1. I saw this on Christmas with my family, unfortunately the scene towards the end you spoke of was completely interrupted when a woman came into the theatre and yelled, "oh it's not done yet the ending is going on right now!"

  2. You ask: “Why do Meryl Streep’s adult children keep on cuddling and squeezing one another?” Do you get out much? With all due respect, this does happen in real life as I have eight children, seven of whom are adults ranging in age from 18 to 37, and when they’re together, they are are always hugging on each other. (or “cuddling and squeezing” if you prefer.) Perhaps the concept is foreign to you because much of the norm in today’s society is siblings who, like my own, are for the most part estranged from each other. One reason why I raised my own to be close to each other. Also again, where you say “fraudulent characterisations of human relationships” regarding the family movie night, either you haven’t been around many “real” families, or my own is that far outside the ‘norm’ because again, some years ago when we all lived closer to each other and a few were still at home, that scene is a reflection of my own family when we had our own ‘movie night’. Perhaps a reason I find the film as enjoyable as I do, so many things are indeed similar to my own family. Toss in my ex-husband and a handsome, soft-hearted service person, we’d probably have the same result.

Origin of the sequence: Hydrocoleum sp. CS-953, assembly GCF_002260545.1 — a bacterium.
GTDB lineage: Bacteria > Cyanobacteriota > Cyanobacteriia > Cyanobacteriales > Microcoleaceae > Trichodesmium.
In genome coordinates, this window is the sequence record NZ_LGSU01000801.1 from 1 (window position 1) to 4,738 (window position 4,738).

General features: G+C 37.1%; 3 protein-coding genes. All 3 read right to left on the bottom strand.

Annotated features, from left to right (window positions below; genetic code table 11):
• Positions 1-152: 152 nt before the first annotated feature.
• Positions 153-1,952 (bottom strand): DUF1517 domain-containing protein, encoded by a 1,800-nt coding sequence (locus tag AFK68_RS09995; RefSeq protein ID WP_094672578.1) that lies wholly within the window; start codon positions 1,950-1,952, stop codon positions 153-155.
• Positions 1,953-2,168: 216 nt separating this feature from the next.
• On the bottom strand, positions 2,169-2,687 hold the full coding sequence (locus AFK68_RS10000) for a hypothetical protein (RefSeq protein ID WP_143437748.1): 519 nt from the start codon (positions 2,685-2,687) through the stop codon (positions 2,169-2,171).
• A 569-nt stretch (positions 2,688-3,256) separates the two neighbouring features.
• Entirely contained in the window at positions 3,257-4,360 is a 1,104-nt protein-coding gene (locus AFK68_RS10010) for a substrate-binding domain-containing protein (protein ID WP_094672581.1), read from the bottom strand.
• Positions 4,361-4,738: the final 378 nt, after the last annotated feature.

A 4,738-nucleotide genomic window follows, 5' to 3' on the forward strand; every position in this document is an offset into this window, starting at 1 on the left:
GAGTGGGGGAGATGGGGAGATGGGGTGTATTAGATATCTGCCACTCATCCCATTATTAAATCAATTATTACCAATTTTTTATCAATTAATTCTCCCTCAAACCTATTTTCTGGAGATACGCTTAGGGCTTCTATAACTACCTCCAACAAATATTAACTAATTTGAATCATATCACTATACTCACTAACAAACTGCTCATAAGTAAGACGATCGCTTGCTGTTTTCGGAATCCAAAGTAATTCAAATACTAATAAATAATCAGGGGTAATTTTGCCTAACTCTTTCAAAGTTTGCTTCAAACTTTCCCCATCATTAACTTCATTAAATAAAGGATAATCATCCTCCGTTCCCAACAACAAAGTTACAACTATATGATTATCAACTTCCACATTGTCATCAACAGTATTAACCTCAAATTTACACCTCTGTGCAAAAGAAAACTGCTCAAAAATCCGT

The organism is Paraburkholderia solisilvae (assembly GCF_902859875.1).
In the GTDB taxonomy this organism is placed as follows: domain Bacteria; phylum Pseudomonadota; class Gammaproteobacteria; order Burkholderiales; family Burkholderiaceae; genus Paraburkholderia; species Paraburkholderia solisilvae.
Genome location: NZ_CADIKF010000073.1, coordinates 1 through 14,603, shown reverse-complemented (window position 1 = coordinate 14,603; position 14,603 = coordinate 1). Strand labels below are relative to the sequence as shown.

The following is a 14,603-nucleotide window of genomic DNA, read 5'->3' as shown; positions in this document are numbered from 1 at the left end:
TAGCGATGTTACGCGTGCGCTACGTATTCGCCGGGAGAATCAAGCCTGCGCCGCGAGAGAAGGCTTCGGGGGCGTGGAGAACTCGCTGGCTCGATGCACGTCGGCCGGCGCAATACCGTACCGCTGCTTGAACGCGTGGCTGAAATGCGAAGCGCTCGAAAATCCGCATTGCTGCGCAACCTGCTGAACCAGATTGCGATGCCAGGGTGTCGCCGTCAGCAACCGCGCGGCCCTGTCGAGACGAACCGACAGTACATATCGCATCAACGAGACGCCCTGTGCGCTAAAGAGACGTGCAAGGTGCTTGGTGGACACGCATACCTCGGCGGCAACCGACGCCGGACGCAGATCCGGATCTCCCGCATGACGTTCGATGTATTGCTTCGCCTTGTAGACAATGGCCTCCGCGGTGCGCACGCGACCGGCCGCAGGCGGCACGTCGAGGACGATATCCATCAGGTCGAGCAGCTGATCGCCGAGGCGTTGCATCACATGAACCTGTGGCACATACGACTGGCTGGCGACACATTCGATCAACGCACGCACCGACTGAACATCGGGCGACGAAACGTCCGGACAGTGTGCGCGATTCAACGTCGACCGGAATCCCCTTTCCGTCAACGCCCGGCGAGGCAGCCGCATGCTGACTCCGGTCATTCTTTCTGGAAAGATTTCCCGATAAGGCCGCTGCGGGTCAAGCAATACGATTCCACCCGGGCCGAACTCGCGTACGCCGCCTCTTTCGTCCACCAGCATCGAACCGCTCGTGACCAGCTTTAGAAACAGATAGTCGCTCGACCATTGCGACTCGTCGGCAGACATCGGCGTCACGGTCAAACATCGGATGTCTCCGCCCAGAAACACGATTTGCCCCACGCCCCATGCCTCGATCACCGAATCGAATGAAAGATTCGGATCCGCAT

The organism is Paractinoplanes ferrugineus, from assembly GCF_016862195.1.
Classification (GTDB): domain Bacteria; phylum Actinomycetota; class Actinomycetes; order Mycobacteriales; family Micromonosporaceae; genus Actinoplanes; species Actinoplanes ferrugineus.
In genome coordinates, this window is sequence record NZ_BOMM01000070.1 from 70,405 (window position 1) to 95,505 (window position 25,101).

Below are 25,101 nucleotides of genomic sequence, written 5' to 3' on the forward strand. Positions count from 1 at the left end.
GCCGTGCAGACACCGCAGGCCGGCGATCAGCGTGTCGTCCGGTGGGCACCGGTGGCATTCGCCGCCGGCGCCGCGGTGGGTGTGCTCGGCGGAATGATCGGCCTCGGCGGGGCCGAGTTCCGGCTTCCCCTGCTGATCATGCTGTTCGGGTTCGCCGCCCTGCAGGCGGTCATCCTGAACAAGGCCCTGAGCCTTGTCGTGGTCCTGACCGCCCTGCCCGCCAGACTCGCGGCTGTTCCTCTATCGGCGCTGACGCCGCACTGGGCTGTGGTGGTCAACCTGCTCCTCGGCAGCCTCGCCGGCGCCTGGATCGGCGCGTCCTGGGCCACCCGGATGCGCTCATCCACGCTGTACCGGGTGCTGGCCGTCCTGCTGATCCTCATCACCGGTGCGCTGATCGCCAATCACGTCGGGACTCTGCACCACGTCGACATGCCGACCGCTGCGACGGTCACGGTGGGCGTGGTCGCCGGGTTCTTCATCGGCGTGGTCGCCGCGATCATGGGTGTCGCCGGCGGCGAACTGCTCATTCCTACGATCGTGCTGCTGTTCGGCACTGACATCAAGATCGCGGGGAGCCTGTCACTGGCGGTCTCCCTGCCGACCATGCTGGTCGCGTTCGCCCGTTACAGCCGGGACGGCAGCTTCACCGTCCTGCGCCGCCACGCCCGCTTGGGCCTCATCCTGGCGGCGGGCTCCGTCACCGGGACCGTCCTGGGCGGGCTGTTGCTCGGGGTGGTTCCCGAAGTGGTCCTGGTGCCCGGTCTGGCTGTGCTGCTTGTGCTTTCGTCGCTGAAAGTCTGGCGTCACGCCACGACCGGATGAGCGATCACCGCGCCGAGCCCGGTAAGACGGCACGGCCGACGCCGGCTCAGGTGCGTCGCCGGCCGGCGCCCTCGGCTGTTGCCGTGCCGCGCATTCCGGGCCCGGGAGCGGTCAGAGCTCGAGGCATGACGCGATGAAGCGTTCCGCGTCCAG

Aside from those points, I may not be a ‘professional’ critic, but your critique here reads as more like some vendetta towards the writer (Meyers) than as one of this, in my opinion, well casted, extremely well acted, hilarious, fun, film. As many of Meryl Streep’s films as I have seen as I adore her as an actress, this is one which I would deem as Oscar worthy. Along with Alec Baldwin, she was amazing, as was he.

  3. Oh please Marie, I’m with the author. The kids in this movie were sappy & distracting. Seriously all getting into bed together & needing the son-in-law to ring the mother?

  4. I, too, was fascinated by the emotionally stunted children. And Zoe Kazan may be the worst young actress working today. Ah, nepotism.